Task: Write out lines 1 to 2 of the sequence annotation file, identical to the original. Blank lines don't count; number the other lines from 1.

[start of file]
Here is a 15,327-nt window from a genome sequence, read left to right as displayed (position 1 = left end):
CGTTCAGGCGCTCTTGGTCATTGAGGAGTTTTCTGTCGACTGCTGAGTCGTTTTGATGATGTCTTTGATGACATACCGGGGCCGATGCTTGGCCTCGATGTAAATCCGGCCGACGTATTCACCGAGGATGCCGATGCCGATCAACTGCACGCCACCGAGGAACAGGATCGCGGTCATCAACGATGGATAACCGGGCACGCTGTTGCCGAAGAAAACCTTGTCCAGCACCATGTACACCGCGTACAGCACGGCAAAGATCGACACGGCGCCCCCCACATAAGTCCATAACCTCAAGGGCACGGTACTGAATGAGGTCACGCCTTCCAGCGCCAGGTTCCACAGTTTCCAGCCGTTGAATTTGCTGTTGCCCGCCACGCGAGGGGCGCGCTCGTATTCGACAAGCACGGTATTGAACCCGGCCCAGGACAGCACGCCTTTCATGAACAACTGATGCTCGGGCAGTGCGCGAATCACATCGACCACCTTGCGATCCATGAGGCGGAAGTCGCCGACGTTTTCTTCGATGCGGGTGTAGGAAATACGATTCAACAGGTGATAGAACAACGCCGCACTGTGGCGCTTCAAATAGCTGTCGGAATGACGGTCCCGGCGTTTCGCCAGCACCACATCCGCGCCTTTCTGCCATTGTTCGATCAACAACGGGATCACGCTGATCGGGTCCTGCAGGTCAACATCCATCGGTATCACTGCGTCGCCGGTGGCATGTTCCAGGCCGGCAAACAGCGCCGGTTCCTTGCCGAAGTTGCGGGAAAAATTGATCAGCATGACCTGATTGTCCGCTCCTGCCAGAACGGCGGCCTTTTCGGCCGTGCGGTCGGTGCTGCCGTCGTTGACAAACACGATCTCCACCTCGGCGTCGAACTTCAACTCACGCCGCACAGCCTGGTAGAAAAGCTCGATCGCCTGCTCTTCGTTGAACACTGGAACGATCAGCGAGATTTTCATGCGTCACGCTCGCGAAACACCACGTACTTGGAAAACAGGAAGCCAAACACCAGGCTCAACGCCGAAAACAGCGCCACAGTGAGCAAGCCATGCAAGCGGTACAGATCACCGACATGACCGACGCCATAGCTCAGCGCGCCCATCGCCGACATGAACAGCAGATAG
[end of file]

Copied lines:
Here is a 15,327-nt window from a genome sequence, read left to right as displayed (position 1 = left end):
CGTTCAGGCGCTCTTGGTCATTGAGGAGTTTTCTGTCGACTGCTGAGTCGTTTTGATGATGTCTTTGATGACATACCGGGGCCGATGCTTGGCCTCGATGTAAATCCGGCCGACGTATTCACCGAGGATGCCGATGCCGATCAACTGCACGCCACCGAGGAACAGGATCGCGGTCATCAACGATGGATAACCGGGCACGCTGTTGCCGAAGAAAACCTTGTCCAGCACCATGTACACCGCGTACAGCACGGCAAAGATCGACACGGCGCCCCCCACATAAGTCCATAACCTCAAGGGCACGGTACTGAATGAGGTCACGCCTTCCAGCGCCAGGTTCCACAGTTTCCAGCCGTTGAATTTGCTGTTGCCCGCCACGCGAGGGGCGCGCTCGTATTCGACAAGCACGGTATTGAACCCGGCCCAGGACAGCACGCCTTTCATGAACAACTGATGCTCGGGCAGTGCGCGAATCACATCGACCACCTTGCGATCCATGAGGCGGAAGTCGCCGACGTTTTCTTCGATGCGGGTGTAGGAAATACGATTCAACAGGTGATAGAACAACGCCGCACTGTGGCGCTTCAAATAGCTGTCGGAATGACGGTCCCGGCGTTTCGCCAGCACCACATCCGCGCCTTTCTGCCATTGTTCGATCAACAACGGGATCACGCTGATCGGGTCCTGCAGGTCAACATCCATCGGTATCACTGCGTCGCCGGTGGCATGTTCCAGGCCGGCAAACAGCGCCGGTTCCTTGCCGAAGTTGCGGGAAAAATTGATCAGCATGACCTGATTGTCCGCTCCTGCCAGAACGGCGGCCTTTTCGGCCGTGCGGTCGGTGCTGCCGTCGTTGACAAACACGATCTCCACCTCGGCGTCGAACTTCAACTCACGCCGCACAGCCTGGTAGAAAAGCTCGATCGCCTGCTCTTCGTTGAACACTGGAACGATCAGCGAGATTTTCATGCGTCACGCTCGCGAAACACCACGTACTTGGAAAACAGGAAGCCAAACACCAGGCTCAACGCCGAAAACAGCGCCACAGTGAGCAAGCCATGCAAGCGGTACAGATCACCGACATGACCGACGCCATAGCTCAGCGCGCCCATCGCCGACATGAACAGCAGATAG